Under 30 you can find some bargains if you focus on the quality of the vintage. The more pedestrian bottles in a great vintage are going to be real values for the money although in a more average year they aren't as interesting.

                        1 Reply
                        1. re: TombstoneShadow

                          For CA cabs, I'd say about 35-40 I start getting happy and am satisfied with the QPR up to about 90. I feel like in the last 4 years the $50 wines all became $75!

                          After that, I expect so much from the wine to be equal to the price that I am often disappointed. Though some of my favorite cali cabs have been in the $90+ range.

                        2. Sorry to be jumping in late with an answer, but -- in general -- I agree with the gist of what's been said so far. I don't think there *is* a price point, unless you're talking spending, say, $10 versus buying Two Buck Chuck.

                          There are great Cabernets available at a variety of price points, and it will vary with geography as well as with PPP (your Personal Palate Preference -- what *you* like and want to see in your glass of Cabernet). For example, if we confine our conversation for a moment ONLY to California, you'll find that the average price for a Napa Valley Cabernet will be higher than one from, say, Paso Robles, the Sierra Foothills, or the Santa Cruz Mountains. Now, for many people (dare I say "most"?), Napa will represent the epitome of California Cabernet Sauvignon . . . and that's fine. But, in general, I happen to prefer Cabernets from the Santa Cruz Mountains. That's regardless of price, but it will also be true that (generally) a Santa Cruz Mtn. Cabernet will cost less than a Napa Cab of comparable quality.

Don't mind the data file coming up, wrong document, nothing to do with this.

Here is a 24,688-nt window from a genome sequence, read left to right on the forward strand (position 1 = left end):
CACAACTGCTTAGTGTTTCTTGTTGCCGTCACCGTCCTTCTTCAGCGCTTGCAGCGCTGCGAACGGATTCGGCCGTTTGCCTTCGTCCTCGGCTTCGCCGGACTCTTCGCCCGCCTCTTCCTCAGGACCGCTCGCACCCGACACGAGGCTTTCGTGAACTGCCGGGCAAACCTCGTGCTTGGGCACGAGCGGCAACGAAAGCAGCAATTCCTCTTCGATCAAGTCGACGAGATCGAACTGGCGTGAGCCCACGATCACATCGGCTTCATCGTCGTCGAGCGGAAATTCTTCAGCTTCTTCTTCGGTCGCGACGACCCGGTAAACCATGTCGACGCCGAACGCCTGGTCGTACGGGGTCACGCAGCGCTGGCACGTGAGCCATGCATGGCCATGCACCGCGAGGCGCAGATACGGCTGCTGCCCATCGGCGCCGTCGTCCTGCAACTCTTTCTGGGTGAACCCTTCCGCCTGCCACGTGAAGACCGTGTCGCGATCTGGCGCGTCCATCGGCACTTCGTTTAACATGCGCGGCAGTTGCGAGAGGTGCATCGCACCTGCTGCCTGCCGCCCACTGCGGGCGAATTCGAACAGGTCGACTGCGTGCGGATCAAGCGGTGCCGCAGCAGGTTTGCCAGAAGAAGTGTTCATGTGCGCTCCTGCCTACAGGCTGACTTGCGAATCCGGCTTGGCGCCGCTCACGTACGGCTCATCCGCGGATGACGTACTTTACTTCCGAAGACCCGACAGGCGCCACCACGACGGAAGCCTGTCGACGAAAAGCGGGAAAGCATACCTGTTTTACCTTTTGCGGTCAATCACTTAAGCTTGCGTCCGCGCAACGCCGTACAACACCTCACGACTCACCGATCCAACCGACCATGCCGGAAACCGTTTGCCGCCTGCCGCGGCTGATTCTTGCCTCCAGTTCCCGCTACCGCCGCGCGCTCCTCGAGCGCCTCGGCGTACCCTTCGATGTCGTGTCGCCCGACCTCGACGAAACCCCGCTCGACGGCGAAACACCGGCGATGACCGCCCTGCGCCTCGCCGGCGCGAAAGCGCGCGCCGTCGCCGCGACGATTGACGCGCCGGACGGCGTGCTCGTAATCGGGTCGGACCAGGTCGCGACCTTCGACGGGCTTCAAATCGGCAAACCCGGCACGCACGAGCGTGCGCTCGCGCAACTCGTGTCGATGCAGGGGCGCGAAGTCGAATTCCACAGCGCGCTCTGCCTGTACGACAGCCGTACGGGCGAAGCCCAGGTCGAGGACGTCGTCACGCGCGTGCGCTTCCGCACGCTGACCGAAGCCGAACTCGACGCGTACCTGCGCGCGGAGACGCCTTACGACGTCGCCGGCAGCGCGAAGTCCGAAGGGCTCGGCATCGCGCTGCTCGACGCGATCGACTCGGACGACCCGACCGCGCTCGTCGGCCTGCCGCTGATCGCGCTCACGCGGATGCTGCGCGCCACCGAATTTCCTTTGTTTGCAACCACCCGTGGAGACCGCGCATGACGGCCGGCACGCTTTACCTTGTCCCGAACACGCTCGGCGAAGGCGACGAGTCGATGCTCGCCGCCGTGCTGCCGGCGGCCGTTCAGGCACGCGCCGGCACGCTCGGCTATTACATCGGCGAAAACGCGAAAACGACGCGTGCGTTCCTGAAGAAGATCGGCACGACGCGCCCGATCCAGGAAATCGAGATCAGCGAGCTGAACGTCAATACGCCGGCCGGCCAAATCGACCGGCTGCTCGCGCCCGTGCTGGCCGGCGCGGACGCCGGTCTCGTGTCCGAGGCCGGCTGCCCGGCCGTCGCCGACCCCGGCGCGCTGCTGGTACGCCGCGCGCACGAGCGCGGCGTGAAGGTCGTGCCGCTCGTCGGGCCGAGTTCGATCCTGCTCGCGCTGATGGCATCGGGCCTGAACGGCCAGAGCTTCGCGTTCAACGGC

The same thing is true of Washington State Cabernets to a large degree -- the best of Washington State will be as good (or better) than the best of Napa, yet the Washington wines will often cost less money.

                          Now, shifting to Australia . . . or Argentina, Chile, even South Africa, let alone France . . . .

                          7 Replies
                          1. re: zin1953